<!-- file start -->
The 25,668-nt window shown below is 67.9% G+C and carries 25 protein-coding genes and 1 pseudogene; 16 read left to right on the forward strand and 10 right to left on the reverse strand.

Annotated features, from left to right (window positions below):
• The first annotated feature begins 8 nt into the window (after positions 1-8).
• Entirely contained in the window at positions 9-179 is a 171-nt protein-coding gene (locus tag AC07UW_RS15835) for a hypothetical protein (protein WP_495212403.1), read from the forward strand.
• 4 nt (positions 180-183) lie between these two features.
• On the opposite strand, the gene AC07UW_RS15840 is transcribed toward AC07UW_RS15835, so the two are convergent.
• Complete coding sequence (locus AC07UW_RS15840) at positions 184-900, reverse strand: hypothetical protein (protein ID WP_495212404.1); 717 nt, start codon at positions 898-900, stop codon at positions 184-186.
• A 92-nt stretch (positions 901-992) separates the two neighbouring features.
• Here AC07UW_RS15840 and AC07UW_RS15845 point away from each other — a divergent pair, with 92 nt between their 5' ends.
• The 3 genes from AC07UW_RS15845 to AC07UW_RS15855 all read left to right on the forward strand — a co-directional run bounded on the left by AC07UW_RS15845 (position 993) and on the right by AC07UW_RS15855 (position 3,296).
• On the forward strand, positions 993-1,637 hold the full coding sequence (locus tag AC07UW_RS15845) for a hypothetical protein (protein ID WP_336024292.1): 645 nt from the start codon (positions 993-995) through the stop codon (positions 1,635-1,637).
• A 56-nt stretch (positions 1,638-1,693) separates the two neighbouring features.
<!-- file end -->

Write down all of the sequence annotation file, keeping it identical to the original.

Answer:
The 25,668-nt window shown below is 67.9% G+C and carries 25 protein-coding genes and 1 pseudogene; 16 read left to right on the forward strand and 10 right to left on the reverse strand.

Annotated features, from left to right (window positions below):
• The first annotated feature begins 8 nt into the window (after positions 1-8).
• Entirely contained in the window at positions 9-179 is a 171-nt protein-coding gene (locus tag AC07UW_RS15835) for a hypothetical protein (protein WP_495212403.1), read from the forward strand.
• 4 nt (positions 180-183) lie between these two features.
• On the opposite strand, the gene AC07UW_RS15840 is transcribed toward AC07UW_RS15835, so the two are convergent.
• Complete coding sequence (locus AC07UW_RS15840) at positions 184-900, reverse strand: hypothetical protein (protein ID WP_495212404.1); 717 nt, start codon at positions 898-900, stop codon at positions 184-186.
• A 92-nt stretch (positions 901-992) separates the two neighbouring features.
• Here AC07UW_RS15840 and AC07UW_RS15845 point away from each other — a divergent pair, with 92 nt between their 5' ends.
• The 3 genes from AC07UW_RS15845 to AC07UW_RS15855 all read left to right on the forward strand — a co-directional run bounded on the left by AC07UW_RS15845 (position 993) and on the right by AC07UW_RS15855 (position 3,296).
• On the forward strand, positions 993-1,637 hold the full coding sequence (locus tag AC07UW_RS15845) for a hypothetical protein (protein ID WP_336024292.1): 645 nt from the start codon (positions 993-995) through the stop codon (positions 1,635-1,637).
• A 56-nt stretch (positions 1,638-1,693) separates the two neighbouring features.